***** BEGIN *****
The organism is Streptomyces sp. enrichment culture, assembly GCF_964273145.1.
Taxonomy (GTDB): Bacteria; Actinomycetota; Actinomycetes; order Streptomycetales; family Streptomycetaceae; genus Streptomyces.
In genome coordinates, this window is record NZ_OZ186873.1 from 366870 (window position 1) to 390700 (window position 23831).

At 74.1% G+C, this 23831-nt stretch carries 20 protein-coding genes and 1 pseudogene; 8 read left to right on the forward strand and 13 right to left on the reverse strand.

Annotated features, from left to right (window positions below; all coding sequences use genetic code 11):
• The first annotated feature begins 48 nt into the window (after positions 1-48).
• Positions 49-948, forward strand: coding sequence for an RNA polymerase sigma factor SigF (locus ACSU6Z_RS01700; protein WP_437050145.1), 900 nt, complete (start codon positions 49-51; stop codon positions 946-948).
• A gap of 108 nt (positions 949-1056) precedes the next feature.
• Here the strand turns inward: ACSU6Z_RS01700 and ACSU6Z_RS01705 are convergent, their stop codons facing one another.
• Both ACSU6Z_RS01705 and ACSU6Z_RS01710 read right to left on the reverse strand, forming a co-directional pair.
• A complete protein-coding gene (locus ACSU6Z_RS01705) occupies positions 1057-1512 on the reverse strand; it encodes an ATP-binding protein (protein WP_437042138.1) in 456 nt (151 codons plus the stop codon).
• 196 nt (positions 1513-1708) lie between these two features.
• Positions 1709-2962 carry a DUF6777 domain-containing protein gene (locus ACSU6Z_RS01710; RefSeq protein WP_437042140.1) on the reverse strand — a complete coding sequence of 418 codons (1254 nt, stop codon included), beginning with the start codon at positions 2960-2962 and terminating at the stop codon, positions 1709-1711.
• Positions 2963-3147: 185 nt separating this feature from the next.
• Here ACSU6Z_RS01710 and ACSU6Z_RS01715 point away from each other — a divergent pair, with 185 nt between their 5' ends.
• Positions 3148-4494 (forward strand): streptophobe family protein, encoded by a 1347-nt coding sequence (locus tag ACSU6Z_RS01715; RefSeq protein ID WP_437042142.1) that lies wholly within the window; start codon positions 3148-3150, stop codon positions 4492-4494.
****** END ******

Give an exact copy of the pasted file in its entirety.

The organism is Streptomyces sp. enrichment culture, assembly GCF_964273145.1.
Taxonomy (GTDB): Bacteria; Actinomycetota; Actinomycetes; order Streptomycetales; family Streptomycetaceae; genus Streptomyces.
In genome coordinates, this window is record NZ_OZ186873.1 from 366870 (window position 1) to 390700 (window position 23831).

At 74.1% G+C, this 23831-nt stretch carries 20 protein-coding genes and 1 pseudogene; 8 read left to right on the forward strand and 13 right to left on the reverse strand.

Annotated features, from left to right (window positions below; all coding sequences use genetic code 11):
• The first annotated feature begins 48 nt into the window (after positions 1-48).
• Positions 49-948, forward strand: coding sequence for an RNA polymerase sigma factor SigF (locus ACSU6Z_RS01700; protein WP_437050145.1), 900 nt, complete (start codon positions 49-51; stop codon positions 946-948).
• A gap of 108 nt (positions 949-1056) precedes the next feature.
• Here the strand turns inward: ACSU6Z_RS01700 and ACSU6Z_RS01705 are convergent, their stop codons facing one another.
• Both ACSU6Z_RS01705 and ACSU6Z_RS01710 read right to left on the reverse strand, forming a co-directional pair.
• A complete protein-coding gene (locus ACSU6Z_RS01705) occupies positions 1057-1512 on the reverse strand; it encodes an ATP-binding protein (protein WP_437042138.1) in 456 nt (151 codons plus the stop codon).
• 196 nt (positions 1513-1708) lie between these two features.
• Positions 1709-2962 carry a DUF6777 domain-containing protein gene (locus ACSU6Z_RS01710; RefSeq protein WP_437042140.1) on the reverse strand — a complete coding sequence of 418 codons (1254 nt, stop codon included), beginning with the start codon at positions 2960-2962 and terminating at the stop codon, positions 1709-1711.
• Positions 2963-3147: 185 nt separating this feature from the next.
• Here ACSU6Z_RS01710 and ACSU6Z_RS01715 point away from each other — a divergent pair, with 185 nt between their 5' ends.
• Positions 3148-4494 (forward strand): streptophobe family protein, encoded by a 1347-nt coding sequence (locus tag ACSU6Z_RS01715; RefSeq protein ID WP_437042142.1) that lies wholly within the window; start codon positions 3148-3150, stop codon positions 4492-4494.